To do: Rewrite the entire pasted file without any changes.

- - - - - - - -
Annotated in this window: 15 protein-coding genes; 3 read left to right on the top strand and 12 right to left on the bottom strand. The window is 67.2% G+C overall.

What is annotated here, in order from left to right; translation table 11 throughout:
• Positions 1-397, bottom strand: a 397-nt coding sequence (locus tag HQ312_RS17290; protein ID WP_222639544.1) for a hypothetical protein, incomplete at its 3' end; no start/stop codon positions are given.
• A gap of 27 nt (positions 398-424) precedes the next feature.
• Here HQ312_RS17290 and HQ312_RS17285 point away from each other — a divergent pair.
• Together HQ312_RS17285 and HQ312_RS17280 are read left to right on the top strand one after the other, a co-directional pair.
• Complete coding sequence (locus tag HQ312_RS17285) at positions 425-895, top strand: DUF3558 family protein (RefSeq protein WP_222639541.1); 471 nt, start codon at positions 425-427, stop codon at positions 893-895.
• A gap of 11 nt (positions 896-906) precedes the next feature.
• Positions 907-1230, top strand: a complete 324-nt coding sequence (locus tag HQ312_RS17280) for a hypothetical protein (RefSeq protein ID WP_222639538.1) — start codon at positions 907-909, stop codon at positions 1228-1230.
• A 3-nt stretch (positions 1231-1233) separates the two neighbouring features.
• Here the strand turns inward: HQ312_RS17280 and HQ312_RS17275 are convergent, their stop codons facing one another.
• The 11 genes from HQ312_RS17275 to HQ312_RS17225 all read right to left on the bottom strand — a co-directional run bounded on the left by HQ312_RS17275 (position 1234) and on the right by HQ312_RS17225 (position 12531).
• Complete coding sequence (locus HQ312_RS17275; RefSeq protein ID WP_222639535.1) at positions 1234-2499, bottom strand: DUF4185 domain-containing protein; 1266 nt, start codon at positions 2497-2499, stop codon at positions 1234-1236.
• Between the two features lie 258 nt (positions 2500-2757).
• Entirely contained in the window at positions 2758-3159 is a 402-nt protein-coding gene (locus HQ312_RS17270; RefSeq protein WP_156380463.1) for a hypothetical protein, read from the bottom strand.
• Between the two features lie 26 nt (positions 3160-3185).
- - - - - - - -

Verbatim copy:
Annotated in this window: 15 protein-coding genes; 3 read left to right on the top strand and 12 right to left on the bottom strand. The window is 67.2% G+C overall.

What is annotated here, in order from left to right; translation table 11 throughout:
• Positions 1-397, bottom strand: a 397-nt coding sequence (locus tag HQ312_RS17290; protein ID WP_222639544.1) for a hypothetical protein, incomplete at its 3' end; no start/stop codon positions are given.
• A gap of 27 nt (positions 398-424) precedes the next feature.
• Here HQ312_RS17290 and HQ312_RS17285 point away from each other — a divergent pair.
• Together HQ312_RS17285 and HQ312_RS17280 are read left to right on the top strand one after the other, a co-directional pair.
• Complete coding sequence (locus tag HQ312_RS17285) at positions 425-895, top strand: DUF3558 family protein (RefSeq protein WP_222639541.1); 471 nt, start codon at positions 425-427, stop codon at positions 893-895.
• A gap of 11 nt (positions 896-906) precedes the next feature.
• Positions 907-1230, top strand: a complete 324-nt coding sequence (locus tag HQ312_RS17280) for a hypothetical protein (RefSeq protein ID WP_222639538.1) — start codon at positions 907-909, stop codon at positions 1228-1230.
• A 3-nt stretch (positions 1231-1233) separates the two neighbouring features.
• Here the strand turns inward: HQ312_RS17280 and HQ312_RS17275 are convergent, their stop codons facing one another.
• The 11 genes from HQ312_RS17275 to HQ312_RS17225 all read right to left on the bottom strand — a co-directional run bounded on the left by HQ312_RS17275 (position 1234) and on the right by HQ312_RS17225 (position 12531).
• Complete coding sequence (locus HQ312_RS17275; RefSeq protein ID WP_222639535.1) at positions 1234-2499, bottom strand: DUF4185 domain-containing protein; 1266 nt, start codon at positions 2497-2499, stop codon at positions 1234-1236.
• Between the two features lie 258 nt (positions 2500-2757).
• Entirely contained in the window at positions 2758-3159 is a 402-nt protein-coding gene (locus HQ312_RS17270; RefSeq protein WP_156380463.1) for a hypothetical protein, read from the bottom strand.
• Between the two features lie 26 nt (positions 3160-3185).